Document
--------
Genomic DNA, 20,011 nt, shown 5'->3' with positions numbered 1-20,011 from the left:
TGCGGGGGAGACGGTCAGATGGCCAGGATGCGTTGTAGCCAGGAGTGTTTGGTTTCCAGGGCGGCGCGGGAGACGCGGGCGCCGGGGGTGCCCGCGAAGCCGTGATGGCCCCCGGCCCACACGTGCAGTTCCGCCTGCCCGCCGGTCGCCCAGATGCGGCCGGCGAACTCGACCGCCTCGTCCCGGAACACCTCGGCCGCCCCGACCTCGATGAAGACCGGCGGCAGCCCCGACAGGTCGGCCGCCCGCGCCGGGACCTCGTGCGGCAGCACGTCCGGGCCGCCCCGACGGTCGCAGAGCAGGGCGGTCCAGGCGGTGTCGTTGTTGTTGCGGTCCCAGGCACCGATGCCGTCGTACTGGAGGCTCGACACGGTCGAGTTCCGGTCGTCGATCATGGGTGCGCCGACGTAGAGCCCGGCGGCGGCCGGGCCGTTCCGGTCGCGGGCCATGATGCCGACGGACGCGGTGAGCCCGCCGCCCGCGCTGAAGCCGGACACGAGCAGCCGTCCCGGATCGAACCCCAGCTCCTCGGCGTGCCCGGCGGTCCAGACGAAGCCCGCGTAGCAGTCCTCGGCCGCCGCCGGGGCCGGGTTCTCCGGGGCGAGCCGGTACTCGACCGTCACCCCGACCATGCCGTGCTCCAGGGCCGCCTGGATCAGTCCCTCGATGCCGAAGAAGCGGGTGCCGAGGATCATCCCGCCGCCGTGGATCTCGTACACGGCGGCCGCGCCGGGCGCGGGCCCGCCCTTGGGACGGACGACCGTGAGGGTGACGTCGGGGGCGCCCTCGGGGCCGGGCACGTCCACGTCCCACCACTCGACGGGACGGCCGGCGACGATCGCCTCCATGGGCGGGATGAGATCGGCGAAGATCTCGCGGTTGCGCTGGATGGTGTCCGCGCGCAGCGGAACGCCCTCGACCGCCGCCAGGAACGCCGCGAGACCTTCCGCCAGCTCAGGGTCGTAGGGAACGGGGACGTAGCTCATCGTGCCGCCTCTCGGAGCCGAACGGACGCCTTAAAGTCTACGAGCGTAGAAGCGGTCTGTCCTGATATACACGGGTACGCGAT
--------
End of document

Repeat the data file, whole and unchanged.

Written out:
Genomic DNA, 20,011 nt, shown 5'->3' with positions numbered 1-20,011 from the left:
TGCGGGGGAGACGGTCAGATGGCCAGGATGCGTTGTAGCCAGGAGTGTTTGGTTTCCAGGGCGGCGCGGGAGACGCGGGCGCCGGGGGTGCCCGCGAAGCCGTGATGGCCCCCGGCCCACACGTGCAGTTCCGCCTGCCCGCCGGTCGCCCAGATGCGGCCGGCGAACTCGACCGCCTCGTCCCGGAACACCTCGGCCGCCCCGACCTCGATGAAGACCGGCGGCAGCCCCGACAGGTCGGCCGCCCGCGCCGGGACCTCGTGCGGCAGCACGTCCGGGCCGCCCCGACGGTCGCAGAGCAGGGCGGTCCAGGCGGTGTCGTTGTTGTTGCGGTCCCAGGCACCGATGCCGTCGTACTGGAGGCTCGACACGGTCGAGTTCCGGTCGTCGATCATGGGTGCGCCGACGTAGAGCCCGGCGGCGGCCGGGCCGTTCCGGTCGCGGGCCATGATGCCGACGGACGCGGTGAGCCCGCCGCCCGCGCTGAAGCCGGACACGAGCAGCCGTCCCGGATCGAACCCCAGCTCCTCGGCGTGCCCGGCGGTCCAGACGAAGCCCGCGTAGCAGTCCTCGGCCGCCGCCGGGGCCGGGTTCTCCGGGGCGAGCCGGTACTCGACCGTCACCCCGACCATGCCGTGCTCCAGGGCCGCCTGGATCAGTCCCTCGATGCCGAAGAAGCGGGTGCCGAGGATCATCCCGCCGCCGTGGATCTCGTACACGGCGGCCGCGCCGGGCGCGGGCCCGCCCTTGGGACGGACGACCGTGAGGGTGACGTCGGGGGCGCCCTCGGGGCCGGGCACGTCCACGTCCCACCACTCGACGGGACGGCCGGCGACGATCGCCTCCATGGGCGGGATGAGATCGGCGAAGATCTCGCGGTTGCGCTGGATGGTGTCCGCGCGCAGCGGAACGCCCTCGACCGCCGCCAGGAACGCCGCGAGACCTTCCGCCAGCTCAGGGTCGTAGGGAACGGGGACGTAGCTCATCGTGCCGCCTCTCGGAGCCGAACGGACGCCTTAAAGTCTACGAGCGTAGAAGCGGTCTGTCCTGATATACACGGGTACGCGAT